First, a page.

Monday, November 10, 2008

Do we start a new count? Or merely continue......?

President-elect Obama is apparently more like President Bush than his supporters expect. At least as far as becoming known as a
..... is concerned.
If both these linked reports below are correct he is continuing the trend covered here earlier and is just another politician - who lies.

Here's what was said then, in mid-October when criticisms surfaced over Obama middle east policy adviser Robert Malley being seen talking with Hamas. According to a campaign spokesman,
Rob Malley has, like hundreds of other experts, provided informal advice to the campaign in the past. He has no formal role in the campaign and he will not play any role in the future.
And here's what's being said after the election.
President-elect Barack Obama has dispatched his "senior foreign policy adviser", Robert Malley to Egypt and Syria........
Hmmmmmm. What would you call it? Just a quick hire?

H/T to lgf

Wednesday, November 05, 2008

Now its time for some serious stuff

First, congratulations to Senator Obama and the democrats for their historic election victory. I wish them well in the coming term.

But seriously, isn't it about time our nation "fixed" the national elections? Weren't any of you a teensy bit embarassed by one or more aspects of the process? I was. Here is a list of what made me uncomfortable:
  1. The whole thing took too long
  2. Too many candidates dropped out early, restricting later choices
  3. The primary process gave too much weight to a few voters
  4. The two party system restricted the development of minority points of view
  5. Some qualified voters were not registered to vote, some unqualified voters were registered to vote, some qualified registered voters were not permitted to vote and some unqualified voters voted. The registration and voting process has become too politicized, and there is no real system in place to fix it, nor do politicians seem to care
  6. The news media had too much influence on the outcome
  7. The polling industry had too much influence on the outcome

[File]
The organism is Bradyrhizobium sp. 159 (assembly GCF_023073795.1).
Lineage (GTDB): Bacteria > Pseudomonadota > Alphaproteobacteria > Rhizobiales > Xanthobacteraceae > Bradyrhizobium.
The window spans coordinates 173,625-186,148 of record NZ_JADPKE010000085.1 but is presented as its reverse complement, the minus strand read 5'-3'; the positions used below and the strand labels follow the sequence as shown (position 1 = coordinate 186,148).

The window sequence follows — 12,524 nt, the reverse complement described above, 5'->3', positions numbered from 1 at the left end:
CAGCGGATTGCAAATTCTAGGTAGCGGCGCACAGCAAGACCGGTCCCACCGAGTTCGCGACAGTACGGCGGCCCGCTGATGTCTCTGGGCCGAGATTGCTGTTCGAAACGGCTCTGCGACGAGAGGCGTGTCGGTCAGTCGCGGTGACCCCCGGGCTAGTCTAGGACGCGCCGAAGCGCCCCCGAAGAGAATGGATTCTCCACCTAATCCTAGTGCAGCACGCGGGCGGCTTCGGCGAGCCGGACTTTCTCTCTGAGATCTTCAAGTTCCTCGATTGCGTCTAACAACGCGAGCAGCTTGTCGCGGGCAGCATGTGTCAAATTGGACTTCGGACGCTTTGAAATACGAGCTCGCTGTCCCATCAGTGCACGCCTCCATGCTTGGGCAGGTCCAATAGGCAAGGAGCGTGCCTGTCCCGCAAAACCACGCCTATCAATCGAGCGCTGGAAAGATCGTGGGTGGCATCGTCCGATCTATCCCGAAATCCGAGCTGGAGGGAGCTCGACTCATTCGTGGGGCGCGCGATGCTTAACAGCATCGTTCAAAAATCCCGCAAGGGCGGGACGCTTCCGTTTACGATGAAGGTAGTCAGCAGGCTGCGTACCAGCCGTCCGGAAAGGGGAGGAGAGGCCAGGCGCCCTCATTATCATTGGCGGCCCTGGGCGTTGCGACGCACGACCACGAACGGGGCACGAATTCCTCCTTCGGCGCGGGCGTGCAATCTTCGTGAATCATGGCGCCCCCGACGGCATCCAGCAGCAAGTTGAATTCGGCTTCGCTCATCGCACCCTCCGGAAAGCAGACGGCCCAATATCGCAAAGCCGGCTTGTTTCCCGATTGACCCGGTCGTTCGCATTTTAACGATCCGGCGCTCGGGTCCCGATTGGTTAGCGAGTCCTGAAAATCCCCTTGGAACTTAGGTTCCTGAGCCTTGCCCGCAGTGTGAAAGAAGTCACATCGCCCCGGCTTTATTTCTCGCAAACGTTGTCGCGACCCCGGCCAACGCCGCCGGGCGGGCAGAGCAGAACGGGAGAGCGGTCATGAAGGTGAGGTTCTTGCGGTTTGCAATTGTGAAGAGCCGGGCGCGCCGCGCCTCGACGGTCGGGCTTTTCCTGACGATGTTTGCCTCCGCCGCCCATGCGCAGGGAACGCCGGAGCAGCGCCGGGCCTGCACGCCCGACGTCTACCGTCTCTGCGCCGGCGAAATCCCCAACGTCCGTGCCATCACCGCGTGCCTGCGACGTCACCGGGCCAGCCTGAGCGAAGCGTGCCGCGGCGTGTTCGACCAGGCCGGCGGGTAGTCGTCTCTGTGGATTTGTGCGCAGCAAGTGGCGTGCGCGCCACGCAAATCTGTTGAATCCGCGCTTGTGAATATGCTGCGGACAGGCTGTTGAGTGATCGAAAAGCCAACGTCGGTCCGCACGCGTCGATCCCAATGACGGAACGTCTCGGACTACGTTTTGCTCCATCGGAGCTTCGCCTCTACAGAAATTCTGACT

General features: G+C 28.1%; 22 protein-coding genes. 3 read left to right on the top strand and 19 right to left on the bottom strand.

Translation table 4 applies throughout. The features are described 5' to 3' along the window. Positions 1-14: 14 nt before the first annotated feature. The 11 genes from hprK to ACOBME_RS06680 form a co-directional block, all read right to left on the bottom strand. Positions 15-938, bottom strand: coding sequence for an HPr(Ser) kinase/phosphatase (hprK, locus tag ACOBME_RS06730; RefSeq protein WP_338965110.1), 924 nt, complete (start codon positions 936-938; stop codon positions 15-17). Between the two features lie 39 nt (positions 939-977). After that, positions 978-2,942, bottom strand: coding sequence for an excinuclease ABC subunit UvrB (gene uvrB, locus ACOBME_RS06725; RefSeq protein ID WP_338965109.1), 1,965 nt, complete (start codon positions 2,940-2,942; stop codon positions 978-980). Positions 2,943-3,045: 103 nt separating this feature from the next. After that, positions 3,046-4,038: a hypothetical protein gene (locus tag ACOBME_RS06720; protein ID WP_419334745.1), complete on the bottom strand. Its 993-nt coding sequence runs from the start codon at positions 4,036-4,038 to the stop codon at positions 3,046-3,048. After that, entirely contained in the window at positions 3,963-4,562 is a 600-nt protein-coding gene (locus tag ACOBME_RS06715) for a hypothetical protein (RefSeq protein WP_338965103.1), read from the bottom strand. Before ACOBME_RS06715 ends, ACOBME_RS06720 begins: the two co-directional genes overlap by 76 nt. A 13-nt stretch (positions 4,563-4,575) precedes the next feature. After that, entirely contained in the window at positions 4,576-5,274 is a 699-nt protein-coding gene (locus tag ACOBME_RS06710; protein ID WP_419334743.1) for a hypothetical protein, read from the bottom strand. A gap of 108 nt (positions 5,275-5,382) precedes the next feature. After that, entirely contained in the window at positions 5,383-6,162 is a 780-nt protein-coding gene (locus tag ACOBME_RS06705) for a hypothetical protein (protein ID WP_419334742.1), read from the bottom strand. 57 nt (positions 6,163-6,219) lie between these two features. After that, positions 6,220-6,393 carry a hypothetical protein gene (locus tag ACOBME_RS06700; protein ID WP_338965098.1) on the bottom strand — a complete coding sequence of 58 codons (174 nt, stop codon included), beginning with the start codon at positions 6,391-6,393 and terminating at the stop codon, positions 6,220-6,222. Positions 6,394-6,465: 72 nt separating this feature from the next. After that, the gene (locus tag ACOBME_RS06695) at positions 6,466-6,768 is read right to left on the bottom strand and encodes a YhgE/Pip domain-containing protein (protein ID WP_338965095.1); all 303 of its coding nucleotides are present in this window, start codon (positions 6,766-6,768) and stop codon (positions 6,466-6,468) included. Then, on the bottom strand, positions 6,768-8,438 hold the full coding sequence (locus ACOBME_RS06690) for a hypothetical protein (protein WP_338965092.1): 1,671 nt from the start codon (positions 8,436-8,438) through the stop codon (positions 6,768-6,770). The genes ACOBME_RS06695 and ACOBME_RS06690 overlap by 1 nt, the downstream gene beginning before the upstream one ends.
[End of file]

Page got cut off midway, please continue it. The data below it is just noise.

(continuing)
8. News media coverage may have [once again] lowered some voter turn-out numbers in western state elections
I'm planning on discussing each of these points - and might even add to the list - in the days and weeks ahead. Stay tuned.

Saturday, November 01, 2008

From the UK - a conservative manifesto

H/t to Samizdata for this eight year old manifesto by Sean Gabb on his strategy for conservatives "taking back" governance of their island nation. It will take a few minutes to read, and some of Gabb's examples and situations may not exactly fit, but it's amazing how apropos his ideas are to the current US situation. Who'd a thunk it? Is the UK today where we're going to be tomorrow? Scary thought.

The most difficult task for Yank conservatives to do, I suppose, is to come to the point where we comfortably consider liberals as an "Enemy Class". But Gabb is spot on. Members of the Enemy Class have thought of conservatives in the US as enemies for several decades, only we right-wingers have been too modest or polite to acknowledge this dirty little point. Its time for a reality check. Whether one is carrying an AK-47, a typewriter or a video camera, a person who wants to destroy my way of life is an enemy - and I need to accept that if I'm going to do my job and protect my family.

Gabb has a list of suggested action points once a conservative sweep occurs in the UK. Below is my US version:
Within 30 days of conservatives coming to power:
Abolish the following executive departments: Agriculture; Commerce; Education; Energy; Health and Human Services; Housing and Urban Development; Interior; Labor; State; and Transportation.
All agencies, commissions, boards, councils and committees associated with those departments would be closed. Whole divisions of other departments would be scrutinized and many, like the Internal Revenue Service, abruptly shut down. We should likewise stop federal funding of the tasks associated with these defunct departments and agencies to local governments.
At the same time, we should abolish all other statutory agencies not directly associated with the departments of Defense, Homeland Security, Justice and Treasury. This would include all "self-financing regulatory agencies", without exception. We should abolish the functions, destroy the records, sell off the physical assets, and discharge people by the hundreds of thousands. Termination and pension rights would be respected according to law, but during the termination cycle seniority could not be taken into account outside one's own department or agency. At least a half of the federal government should no longer exist after our first month in power.
There's much more to his plan. Is it radical? Sure. But read Gapp's entire thing and let me know if you agree or disagree with his take. Fun stuff.